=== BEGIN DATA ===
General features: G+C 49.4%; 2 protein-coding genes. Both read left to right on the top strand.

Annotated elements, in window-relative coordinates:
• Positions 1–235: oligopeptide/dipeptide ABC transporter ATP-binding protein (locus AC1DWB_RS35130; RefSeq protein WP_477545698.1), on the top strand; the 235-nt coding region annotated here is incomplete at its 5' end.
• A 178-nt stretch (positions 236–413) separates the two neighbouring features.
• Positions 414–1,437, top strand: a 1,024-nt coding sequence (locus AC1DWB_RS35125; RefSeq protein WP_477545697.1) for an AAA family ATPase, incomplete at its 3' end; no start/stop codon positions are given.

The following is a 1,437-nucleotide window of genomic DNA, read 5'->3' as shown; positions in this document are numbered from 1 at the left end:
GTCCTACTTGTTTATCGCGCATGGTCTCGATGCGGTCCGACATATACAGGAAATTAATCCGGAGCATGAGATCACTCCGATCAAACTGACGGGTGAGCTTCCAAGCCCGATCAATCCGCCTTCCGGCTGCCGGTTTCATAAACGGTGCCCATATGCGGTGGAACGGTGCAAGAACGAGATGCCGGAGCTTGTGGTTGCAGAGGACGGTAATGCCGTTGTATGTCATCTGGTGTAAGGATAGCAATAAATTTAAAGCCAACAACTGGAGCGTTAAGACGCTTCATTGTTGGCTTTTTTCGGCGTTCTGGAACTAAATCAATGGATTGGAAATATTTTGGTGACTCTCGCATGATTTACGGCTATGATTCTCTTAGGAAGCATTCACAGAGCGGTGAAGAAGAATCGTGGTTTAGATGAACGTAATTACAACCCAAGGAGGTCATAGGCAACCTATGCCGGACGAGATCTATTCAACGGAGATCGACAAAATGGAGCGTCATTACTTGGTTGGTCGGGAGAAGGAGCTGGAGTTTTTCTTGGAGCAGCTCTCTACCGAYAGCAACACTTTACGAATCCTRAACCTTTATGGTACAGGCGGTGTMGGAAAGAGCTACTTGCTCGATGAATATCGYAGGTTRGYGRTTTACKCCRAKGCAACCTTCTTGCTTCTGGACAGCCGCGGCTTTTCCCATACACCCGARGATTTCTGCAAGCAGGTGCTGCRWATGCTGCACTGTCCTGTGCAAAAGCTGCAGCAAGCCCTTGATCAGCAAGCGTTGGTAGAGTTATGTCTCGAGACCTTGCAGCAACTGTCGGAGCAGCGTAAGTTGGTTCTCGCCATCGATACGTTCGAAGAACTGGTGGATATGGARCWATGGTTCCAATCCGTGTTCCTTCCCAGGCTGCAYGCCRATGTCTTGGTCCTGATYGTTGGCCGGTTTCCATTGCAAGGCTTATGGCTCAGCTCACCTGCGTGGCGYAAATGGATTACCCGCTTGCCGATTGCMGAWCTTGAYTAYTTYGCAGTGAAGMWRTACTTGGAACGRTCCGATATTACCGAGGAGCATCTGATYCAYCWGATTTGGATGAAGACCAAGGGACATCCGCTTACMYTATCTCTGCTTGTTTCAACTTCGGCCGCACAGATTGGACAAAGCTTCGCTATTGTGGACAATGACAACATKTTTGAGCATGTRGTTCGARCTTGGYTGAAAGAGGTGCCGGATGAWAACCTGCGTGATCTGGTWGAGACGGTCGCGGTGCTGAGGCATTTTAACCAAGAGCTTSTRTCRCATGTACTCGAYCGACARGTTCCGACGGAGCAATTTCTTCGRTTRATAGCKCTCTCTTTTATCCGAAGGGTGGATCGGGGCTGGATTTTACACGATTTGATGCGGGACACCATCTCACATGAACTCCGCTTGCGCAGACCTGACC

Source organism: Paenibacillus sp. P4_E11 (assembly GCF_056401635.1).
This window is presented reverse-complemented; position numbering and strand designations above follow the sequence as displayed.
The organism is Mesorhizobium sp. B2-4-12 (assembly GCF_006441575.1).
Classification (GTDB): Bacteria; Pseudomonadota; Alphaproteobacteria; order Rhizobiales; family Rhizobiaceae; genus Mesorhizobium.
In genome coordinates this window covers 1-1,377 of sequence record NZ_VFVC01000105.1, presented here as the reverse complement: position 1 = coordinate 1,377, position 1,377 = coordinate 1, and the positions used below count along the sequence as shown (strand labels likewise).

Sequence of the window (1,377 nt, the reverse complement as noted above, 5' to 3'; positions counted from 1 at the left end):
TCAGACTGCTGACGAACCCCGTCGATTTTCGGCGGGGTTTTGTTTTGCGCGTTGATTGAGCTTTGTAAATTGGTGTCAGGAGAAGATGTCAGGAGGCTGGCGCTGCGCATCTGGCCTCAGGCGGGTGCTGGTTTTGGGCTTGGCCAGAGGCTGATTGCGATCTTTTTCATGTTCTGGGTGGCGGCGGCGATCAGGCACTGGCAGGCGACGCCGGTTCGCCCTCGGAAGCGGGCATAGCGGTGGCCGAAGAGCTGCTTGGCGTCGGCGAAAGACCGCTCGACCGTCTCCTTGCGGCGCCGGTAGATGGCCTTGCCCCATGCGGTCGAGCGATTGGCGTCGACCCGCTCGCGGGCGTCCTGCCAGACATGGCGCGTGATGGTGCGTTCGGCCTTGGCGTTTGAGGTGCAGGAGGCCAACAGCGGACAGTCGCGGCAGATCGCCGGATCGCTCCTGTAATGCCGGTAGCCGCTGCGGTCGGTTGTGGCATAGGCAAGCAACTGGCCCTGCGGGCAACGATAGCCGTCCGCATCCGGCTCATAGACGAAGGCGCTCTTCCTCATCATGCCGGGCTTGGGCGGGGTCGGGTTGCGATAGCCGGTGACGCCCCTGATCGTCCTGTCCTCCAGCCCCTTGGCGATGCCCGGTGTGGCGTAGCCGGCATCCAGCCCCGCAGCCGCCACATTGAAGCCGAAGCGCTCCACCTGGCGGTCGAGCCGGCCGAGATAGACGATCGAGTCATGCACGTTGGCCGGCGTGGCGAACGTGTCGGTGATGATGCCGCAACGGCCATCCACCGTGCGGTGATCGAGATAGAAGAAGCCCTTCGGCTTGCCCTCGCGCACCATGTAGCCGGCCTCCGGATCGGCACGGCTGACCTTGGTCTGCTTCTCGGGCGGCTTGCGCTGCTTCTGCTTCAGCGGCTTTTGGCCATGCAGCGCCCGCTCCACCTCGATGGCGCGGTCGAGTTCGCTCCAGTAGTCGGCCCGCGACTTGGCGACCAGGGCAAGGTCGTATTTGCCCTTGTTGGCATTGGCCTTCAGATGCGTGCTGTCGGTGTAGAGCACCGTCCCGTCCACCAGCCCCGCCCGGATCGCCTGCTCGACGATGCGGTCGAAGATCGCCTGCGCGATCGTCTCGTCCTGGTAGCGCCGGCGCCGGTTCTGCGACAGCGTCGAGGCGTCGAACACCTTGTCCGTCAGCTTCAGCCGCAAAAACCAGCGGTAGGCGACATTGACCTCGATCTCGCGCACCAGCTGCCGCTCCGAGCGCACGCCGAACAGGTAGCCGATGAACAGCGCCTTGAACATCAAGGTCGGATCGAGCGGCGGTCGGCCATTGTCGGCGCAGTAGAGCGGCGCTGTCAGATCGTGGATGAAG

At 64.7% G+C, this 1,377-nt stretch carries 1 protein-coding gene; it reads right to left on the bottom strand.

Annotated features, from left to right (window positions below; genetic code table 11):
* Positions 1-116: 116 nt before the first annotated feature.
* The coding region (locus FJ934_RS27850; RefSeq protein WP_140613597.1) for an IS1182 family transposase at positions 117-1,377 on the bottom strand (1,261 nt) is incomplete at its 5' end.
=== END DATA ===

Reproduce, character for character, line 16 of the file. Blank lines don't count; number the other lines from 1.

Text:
Annotated features, from left to right (window positions below; genetic code table 11):